Wednesday, January 17, 2007

Black is the true color...

Of course the classic song begins Black, black, black is the color of my true love's hair... However, as my mother used to comment, the hairdresser's version of this ought rather to be Black is the true color of my love's hair.

And in this case, black is (apparently) the true color of the rosary I want to discuss.

I had quite a surprise the other day when I finally found a color version of a portrait of the Virgin and Child with rosary beads that I'd been looking for for years. One of the first historical rosaries I made was copied from this picture, which I found in Eithne Wilkins' The Rose-Garden Game.

Fossano in Rijksmuseum, black and white

Thanks to the magic of online searches, and the increasing efforts of museums to put their collections online, all I had to do was to look twice at the photo description, notice that the original painting is in the Rijksmuseum in the Netherlands, go to the Rijksmuseum website, and plug in the name of the painter. And voila! (At least, if you have an up-to-date web browser...)

Fossano in Rijksmuseum

Now it was quite a surprise to me to see the actual color of these beads. In the black and white photo, of course, they are black and white. But here's a slightly closer view, showing that the beads actually do appear to be black.

Fossano in Rijksmuseum detail

This is surprising because I have seen quite a few photos of the Virgin Mary and the Infant Jesus with (highly anachronistic) rosary beads. In many cases, like this one, the infant is playing with the beads, as babies love to do. But at least ten out of the 15 paintings of this subject that I have in my file folder have red beads, presumably intended to represent coral. (There are a few more where I only have a black and white photo and can't tell what color they are.) I had begun to think that this might be a general rule.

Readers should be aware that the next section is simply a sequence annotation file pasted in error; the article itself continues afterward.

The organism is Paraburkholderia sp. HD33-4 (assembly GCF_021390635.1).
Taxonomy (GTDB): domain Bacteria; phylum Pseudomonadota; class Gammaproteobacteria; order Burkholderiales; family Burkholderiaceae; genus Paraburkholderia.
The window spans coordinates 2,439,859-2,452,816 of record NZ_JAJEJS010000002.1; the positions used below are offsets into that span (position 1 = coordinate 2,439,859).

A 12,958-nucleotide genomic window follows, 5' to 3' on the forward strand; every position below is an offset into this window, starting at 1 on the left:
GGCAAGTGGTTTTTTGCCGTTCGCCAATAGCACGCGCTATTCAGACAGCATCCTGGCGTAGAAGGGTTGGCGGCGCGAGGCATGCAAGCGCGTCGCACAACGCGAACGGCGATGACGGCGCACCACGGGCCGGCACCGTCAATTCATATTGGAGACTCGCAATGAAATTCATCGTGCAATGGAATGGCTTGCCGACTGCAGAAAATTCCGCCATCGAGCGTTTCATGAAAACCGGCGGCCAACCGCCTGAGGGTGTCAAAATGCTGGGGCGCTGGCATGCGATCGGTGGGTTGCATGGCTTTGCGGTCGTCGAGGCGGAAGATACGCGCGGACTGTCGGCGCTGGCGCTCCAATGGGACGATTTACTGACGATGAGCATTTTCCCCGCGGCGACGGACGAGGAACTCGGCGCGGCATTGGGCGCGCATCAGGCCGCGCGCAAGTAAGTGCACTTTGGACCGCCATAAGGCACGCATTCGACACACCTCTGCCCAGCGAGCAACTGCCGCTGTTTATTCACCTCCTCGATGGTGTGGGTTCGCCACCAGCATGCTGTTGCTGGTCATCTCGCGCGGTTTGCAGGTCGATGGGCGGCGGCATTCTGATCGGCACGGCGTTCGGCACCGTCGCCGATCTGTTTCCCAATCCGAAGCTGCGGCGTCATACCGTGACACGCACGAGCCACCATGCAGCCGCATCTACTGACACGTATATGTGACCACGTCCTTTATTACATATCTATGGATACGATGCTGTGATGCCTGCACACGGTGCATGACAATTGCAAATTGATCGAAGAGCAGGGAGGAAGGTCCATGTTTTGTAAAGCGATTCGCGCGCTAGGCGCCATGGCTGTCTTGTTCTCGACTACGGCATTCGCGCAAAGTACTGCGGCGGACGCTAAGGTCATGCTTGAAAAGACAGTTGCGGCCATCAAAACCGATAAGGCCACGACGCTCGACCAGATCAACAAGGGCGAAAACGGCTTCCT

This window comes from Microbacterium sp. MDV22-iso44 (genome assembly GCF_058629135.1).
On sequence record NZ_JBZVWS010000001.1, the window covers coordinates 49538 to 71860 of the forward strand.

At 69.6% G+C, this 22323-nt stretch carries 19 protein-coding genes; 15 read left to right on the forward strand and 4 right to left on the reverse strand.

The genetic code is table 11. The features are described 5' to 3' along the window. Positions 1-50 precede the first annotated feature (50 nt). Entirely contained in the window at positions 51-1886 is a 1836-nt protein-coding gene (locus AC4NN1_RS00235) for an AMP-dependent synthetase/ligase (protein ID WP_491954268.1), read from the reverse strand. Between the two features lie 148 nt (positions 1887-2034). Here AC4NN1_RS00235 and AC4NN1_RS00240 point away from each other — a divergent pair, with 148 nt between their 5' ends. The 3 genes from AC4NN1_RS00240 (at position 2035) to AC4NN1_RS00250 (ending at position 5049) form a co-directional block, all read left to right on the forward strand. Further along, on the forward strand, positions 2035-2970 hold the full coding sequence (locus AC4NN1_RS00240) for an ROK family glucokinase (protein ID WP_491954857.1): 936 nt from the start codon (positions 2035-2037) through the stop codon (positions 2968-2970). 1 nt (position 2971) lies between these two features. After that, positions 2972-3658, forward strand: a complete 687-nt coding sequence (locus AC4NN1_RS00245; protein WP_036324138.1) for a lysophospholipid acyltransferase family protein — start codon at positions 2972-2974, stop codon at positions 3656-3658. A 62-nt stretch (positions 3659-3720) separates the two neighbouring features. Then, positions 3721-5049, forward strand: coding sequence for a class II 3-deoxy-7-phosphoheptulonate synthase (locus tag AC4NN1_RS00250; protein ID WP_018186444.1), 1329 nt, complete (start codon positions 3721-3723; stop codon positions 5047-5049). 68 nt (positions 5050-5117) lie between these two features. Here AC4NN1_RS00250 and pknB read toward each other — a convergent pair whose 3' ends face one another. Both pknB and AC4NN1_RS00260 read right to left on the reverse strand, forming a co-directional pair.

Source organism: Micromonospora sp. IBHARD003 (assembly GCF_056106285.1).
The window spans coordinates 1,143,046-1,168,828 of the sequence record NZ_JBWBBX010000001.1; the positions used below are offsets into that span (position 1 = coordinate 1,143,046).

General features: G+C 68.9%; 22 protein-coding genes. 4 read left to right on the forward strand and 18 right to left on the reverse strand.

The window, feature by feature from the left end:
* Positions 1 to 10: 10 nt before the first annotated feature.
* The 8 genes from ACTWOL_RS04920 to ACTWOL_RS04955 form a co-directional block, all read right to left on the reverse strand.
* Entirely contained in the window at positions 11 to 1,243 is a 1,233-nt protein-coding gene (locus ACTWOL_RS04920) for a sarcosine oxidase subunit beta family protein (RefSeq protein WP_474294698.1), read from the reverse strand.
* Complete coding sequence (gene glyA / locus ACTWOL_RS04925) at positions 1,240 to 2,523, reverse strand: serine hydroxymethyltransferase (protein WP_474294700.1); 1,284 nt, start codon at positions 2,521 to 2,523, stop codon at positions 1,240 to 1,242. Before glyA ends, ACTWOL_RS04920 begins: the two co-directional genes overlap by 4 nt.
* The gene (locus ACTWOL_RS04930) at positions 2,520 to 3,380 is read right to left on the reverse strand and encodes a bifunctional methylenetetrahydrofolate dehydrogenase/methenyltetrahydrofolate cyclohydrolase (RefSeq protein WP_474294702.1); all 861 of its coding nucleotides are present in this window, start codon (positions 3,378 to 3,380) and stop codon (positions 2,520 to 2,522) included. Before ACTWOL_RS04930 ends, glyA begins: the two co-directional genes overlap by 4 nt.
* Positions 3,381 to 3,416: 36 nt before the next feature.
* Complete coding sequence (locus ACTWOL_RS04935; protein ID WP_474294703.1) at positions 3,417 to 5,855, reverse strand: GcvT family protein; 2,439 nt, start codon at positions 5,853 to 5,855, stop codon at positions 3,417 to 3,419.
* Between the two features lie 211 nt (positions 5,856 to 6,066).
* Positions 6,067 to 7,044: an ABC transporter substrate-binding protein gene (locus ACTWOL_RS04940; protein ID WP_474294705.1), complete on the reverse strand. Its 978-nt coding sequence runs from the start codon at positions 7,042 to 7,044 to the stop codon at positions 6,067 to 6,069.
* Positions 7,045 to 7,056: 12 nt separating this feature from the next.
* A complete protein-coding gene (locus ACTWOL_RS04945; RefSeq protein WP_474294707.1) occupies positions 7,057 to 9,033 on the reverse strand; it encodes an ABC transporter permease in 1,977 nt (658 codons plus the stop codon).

I was further thrown off track in my interpretation of the black-and-white version by the existence of this very similar portrait, of the same subject and by the same painter, which is in the National Gallery in Washington, DC. These beads definitely are red.

Fossano in National Gallery DC

The painter, by the way, is not one of the easier artists to find. His name is Ambrogio Stefani da Fossano (c. 1450-1523), but he is also known as Il Borgognone or Bergognone ("the Burgundian") and more often indexed that way.

Now the Rijksmuseum portrait is online at a fairly low resolution, and I'd want to double-check the original to see if the beads really are black, and also to determine the color of the gauds (marker beads). In the color version they appear to be red, but in the black and white version, they look lighter, and perhaps more like clear glass or rock crystal. Color distortion is certainly a possibility. But all the same, I was surprised to see the Infant Jesus with beads of such an unusual color.

Red may, indeed, be the dominant color of rosary beads in Virgin and Child portraits, and the Rijksmuseum portrait may be an exception. Red coral beads would make sense in a couple of ways: red coral was traditionally given to children as a good-luck charm and ward against the "evil eye," and it's also an expensive, luxury material suitable for exalted beings like the Virgin Mary.

So far I have only looked at a few hundred paintings, not the multiple thousands that an expert would have seen -- but then, I've only been researching this subject for about five years. I'll be interested to see whether the trends I think I see here continue when I've done more research.

More black beads to follow...

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